1. What record are you looking for, if any?
I like collecting movie soundtracks on vinyl, got some great records by Ennio Morricone, Curtis Mayfield , Michel Legrand etc.. I’ve been searching for Bill Conti’s soundtrack to the 1980’s film Gloria but I don’t think it was released on vinyl. If you come cross a CD version, I’d be happy with that; it’s a great movie & the music is stunning.
2. If you were to produce/remix another artist/band, who would it be, and why?
We’ve had fun doing this in the past and I think it’s something that we could see ourselves doing more and more. I really like East Brunswick All Girls Choir, their new album Teddywaddy is fantastic. I guess I feel like we could have a musical connection & enjoy collaborating on something together.
3. What record made you want to do music for a living/was most influential on your style?
I saw Elvis Costello when I was very young at Liverpool Royal Court, he was probably touring Blood & Chocolate. I think that show made me want to play guitar & write songs. I was already into writing poetry & short stories, but that gig was magical (even if my little self fell asleep during the encore). Whether or not he’s been stylistically influential, I don’t always hear that, but I’ve always liked the sneer of those early punk records & maybe he bolsters what I’ve always believed about being brave artistically & not being afraid of trying things out.
4. With regard to the artwork/design on your albums, were there any that you’d change given the chance?
I can honestly say that I wouldn’t change any of the artwork. “Wolf’s Law” was a commissioned piece by Martin Wittfooth & a lot of thought went into tying that with the music & story behind that album. “Hitch" was a collaboration with Ralph Steadman, one of the highlights of our career & such a chance meeting in a Welsh pub! Everything in between has been penned by Rhydian & because of that it’s a very easy threading of art meets music. His collection for our latest album is some of his best work ever I think, we’ve been talking about celebrating it with an exhibition.
5. What would you ask your living music hero/person you admire, and who is that?
I think the romantic in me would like to ask Robert Smith how many songs he’s written for his wife Mary. I think it’s such a beautiful love story especially when making music & being in this crazy industry can be so damaging on your personal life & the people you love.
6. If you could have anyone cover one of your songs, which song, and who would you want doing it?
I love Santigold and I would really like to hear her covering Fog (Black Windows).
7. Which of your songs is the most personally meaningful to you, and why?
There’s a track on the new album called All in All , a co-write between Rhyds & I & I think we both find it really personal and poignant but for different reasons. It’s like we’ve mashed our individual heart ache into one voice. I had something happen to me about a week after we finished that song & it gave the track a prophetic quality too, which I found quite haunting. I love it as a song though, even though it touches a lot of nerves, I think I’ll look back and see it as one of the loveliest things we’ve written.
8. Of all the people you’ve worked with, who taught you the most, and in what way?
I think a very old manager inadvertently taught me to keep energized & happy in this industry & if every day feels like a fucking drag, you should go and do something else. He responded to a lot of creative ideas like it was a chore & I’ve promised myself since then to not get sucked into that type of creative gloominess.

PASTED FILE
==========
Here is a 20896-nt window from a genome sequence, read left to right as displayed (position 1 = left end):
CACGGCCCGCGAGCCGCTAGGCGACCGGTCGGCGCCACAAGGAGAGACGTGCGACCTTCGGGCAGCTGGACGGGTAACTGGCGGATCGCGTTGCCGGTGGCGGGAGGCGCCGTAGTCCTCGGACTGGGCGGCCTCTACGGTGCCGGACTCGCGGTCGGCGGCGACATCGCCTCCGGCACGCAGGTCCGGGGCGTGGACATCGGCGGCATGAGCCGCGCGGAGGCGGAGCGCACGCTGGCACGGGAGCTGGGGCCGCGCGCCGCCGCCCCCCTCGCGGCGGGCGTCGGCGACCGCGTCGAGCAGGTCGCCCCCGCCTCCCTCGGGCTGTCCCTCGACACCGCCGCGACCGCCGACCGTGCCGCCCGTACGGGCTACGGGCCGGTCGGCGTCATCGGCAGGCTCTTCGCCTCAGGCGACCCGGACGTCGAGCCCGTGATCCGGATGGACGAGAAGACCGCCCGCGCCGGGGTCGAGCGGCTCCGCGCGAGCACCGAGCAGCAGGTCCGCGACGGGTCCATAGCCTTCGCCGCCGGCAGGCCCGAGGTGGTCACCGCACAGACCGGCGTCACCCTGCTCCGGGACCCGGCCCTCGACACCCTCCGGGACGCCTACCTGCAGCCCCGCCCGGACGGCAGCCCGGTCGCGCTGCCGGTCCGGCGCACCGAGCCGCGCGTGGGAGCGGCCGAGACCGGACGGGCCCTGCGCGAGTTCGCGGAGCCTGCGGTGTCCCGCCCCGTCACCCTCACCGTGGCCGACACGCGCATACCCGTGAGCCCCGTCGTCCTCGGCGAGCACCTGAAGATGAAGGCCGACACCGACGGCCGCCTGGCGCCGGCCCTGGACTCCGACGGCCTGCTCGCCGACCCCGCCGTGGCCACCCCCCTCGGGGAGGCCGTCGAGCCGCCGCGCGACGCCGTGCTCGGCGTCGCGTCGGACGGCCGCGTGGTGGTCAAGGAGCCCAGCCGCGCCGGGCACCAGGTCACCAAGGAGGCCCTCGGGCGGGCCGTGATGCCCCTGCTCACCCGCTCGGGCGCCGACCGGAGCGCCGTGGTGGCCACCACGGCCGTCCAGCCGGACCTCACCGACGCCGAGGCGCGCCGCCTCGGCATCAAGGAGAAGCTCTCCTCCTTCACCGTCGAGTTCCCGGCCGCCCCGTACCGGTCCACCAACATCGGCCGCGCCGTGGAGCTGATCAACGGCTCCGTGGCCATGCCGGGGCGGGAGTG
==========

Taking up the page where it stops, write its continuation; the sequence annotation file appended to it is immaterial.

9. What backstage incident/anecdote that fans won’t know about makes you laugh the most?
We were ending a tour in Montreal a few years ago & it’d been a bit full on. We were digging into the free booze more than usual, which is never a good idea if you want the show to actually sound good, instead of you just thinking it’s the best show ever. We had this opening music that was like a Celtic jig, it was quite pretty, not a Michael Flatley fart or anything like that, but Matt decided he was going to Irish dance his way through the crowd and onto the stage. He was having to jostle quite a lot of people to get to the front & he’s carrying what’s left of the whisky & his arms and legs are flying all over the place as he’s dancing. We’re watching from side of stage & we realize that some of the audience don’t recognize him & they’re thinking “who’s this fucking joker” & he ends up nearly getting beaten up at his own show.
10. If you had a record-listening party, which record would you play, and who’d you invite to discuss it?
I’m not big on dissecting music, but I could definitely host an Astral Weeks party. It’s an album that I go back to time and time again & it’s just as mystical and interesting as the first time I heard it. Maybe we could invite Van to discuss it, but he’d probably leave in his helicopter after the first song.
11. Have you kept studio notebooks of your albums or other such memorabilia/photos?
Yes, loads. There are so many boxes of notebooks and doodles & scraps of paper with artwork & reminders. I think we’re pretty good at hoarding band memorabilia, we have old set props - air raid sirens , a 9 ft lighthouse, the seesaw from Cradle. No wonder we have so many storage containers.
12. If you’re lucky enough to die peacefully on your deathbed, what’s the last song that you’d like to hear, and why?
I’d probably like to reminisce about being happy and childlike in that moment & remember my grandfather dancing and bouncing me all over the front room of my grandparents house in Wythenshawe to Come on Eileen on the telly. That’d be a good way to go.